As the title states, today’s post is aimed at teachers who are new to the field, and to help them get started on (developing) various teaching material. It may even provide some new ideas to veteran teachers.
Flashcards 1 (quick and simple): The bread and butter of all teaching material. At least A4 size is preferred. Construction paper can be purchased at the dollar store, or the school might provide some. Keep illustrations simple, and vocabulary legible to all learners in the classroom. A plain black marker would be your best bet.
Flashcards 2 (time consuming): use the internet, find pictures unrestricted by copyright, use your favourite software to put the image and vocabulary together, print, and laminate or paste onto construction paper.
Flashcards 3 (very time consuming): mini flashcard sets for group activities. It’s best to go to the dollar store to purchase blank pre-cut cards to save some labour time. Like regular-sized flashcards, keep illustrations simple and writing legible. At least 6 sets would be needed per class / theme.
Flashcards 4 (easy but costly): buy premade sets sold in various book stores or online.They are good quality, bright and colourful however, you have no choice in choosing the vocabulary, and may cost anywhere from 20 to 80 bucks for a small pack of flashcards. For your information, the official flashcards and teacher guide sets for some textbooks are sold at around 300 bucks each!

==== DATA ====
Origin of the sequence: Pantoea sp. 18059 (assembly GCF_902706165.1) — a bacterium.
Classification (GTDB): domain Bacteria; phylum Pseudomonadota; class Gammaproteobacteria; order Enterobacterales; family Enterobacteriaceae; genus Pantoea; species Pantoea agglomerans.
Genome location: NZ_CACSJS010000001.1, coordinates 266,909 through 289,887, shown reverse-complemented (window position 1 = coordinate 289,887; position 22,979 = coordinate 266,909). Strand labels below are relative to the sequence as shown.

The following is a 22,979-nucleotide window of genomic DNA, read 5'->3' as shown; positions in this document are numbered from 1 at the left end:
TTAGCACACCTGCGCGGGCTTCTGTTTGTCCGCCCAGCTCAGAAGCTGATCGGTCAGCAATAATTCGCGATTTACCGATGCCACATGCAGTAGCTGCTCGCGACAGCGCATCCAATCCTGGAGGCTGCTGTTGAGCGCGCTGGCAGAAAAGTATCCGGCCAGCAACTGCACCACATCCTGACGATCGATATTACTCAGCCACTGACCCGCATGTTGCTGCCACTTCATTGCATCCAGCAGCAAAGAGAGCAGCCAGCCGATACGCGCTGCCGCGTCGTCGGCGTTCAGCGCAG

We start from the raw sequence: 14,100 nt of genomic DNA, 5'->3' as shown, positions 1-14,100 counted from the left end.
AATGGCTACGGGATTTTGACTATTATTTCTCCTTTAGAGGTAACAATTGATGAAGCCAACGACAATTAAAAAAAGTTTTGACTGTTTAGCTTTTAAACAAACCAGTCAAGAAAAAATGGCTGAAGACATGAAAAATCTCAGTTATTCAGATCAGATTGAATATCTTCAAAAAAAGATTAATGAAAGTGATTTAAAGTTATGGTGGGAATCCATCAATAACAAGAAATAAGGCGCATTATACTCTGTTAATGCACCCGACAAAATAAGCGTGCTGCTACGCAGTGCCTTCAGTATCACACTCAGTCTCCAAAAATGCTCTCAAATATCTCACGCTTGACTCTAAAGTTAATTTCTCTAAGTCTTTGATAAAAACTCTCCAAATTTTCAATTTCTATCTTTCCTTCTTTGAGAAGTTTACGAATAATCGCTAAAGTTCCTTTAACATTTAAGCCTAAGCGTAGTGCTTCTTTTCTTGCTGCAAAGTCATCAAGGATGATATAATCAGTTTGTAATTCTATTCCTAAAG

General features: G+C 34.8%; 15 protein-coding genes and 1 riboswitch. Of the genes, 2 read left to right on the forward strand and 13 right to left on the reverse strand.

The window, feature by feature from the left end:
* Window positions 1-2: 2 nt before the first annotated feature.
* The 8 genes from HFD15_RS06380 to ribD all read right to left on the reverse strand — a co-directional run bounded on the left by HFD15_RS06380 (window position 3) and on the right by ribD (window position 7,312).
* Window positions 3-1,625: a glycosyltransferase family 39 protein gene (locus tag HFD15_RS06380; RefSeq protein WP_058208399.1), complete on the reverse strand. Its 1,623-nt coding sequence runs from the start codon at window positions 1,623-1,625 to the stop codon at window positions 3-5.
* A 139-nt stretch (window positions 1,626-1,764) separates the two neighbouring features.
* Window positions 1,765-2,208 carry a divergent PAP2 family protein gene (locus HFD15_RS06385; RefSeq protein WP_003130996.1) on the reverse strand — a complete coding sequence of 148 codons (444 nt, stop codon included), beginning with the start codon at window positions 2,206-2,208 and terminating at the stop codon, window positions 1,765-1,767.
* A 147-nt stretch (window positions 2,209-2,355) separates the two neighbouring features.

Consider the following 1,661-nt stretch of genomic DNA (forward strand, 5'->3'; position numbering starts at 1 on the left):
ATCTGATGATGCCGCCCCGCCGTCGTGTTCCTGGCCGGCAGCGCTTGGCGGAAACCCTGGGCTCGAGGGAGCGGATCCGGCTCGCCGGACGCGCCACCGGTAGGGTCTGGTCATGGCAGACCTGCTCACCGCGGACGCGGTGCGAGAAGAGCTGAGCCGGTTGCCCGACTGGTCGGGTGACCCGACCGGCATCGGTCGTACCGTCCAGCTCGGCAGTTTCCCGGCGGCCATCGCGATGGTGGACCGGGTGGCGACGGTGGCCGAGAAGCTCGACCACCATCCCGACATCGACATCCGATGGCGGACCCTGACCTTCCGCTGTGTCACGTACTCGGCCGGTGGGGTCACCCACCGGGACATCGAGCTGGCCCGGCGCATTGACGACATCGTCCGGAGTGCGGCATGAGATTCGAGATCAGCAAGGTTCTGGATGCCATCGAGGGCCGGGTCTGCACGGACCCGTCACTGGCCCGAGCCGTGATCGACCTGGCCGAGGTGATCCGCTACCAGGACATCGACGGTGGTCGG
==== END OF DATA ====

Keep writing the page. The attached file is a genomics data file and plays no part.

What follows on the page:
Worksheets 1 (drills, language practice, etc): simply adding pictures will make a dull worksheet into something that can grab the learners’ attention. Find out what the latest craze is, make references in the example sentences, and add pictures. Be careful of copyright infringement.
Worksheets 2 (crosswords, word searches): always add a secret message into these. Simple ones for example have learners putting together remaining letters and words to make a secret message. What we want is for them to practice English, while at the same time working towards a ‘fun’ goal upon completion of the worksheet.
Authentic material 1 (simple but hard to attain): for your teaching career, did you think about collecting stuff from your home country every time you went back during the holidays? Menus, catalogues, postcards, pamphlets, currency, sports equipment, unique things from your country, etc, all make a distinct addition for your classes. Give it a try, and I promise the students will be awed. Personal example, I brought in a kangaroo paw back scratcher to introduce my home country on day one of classes – it certainly left a deep impression.
Authentic material 2 (simple if you are tech-savvy): the internet is available to almost everyone in this day and age. Collect movie clips, news clips, radio reports, announcements, etc, and use them in class for practicing any of the 4 skills of English. An example for a collaborating and speaking activity could be a clip from a movie, turn off the volume, play it, and have the learners guess the dialogue. It can become a listening and writing activity when played with the volume on for a dictation activity. The options are endless!
This list is in no way complete. Just some ideas to get the ball rolling. Be sure to keep it rolling!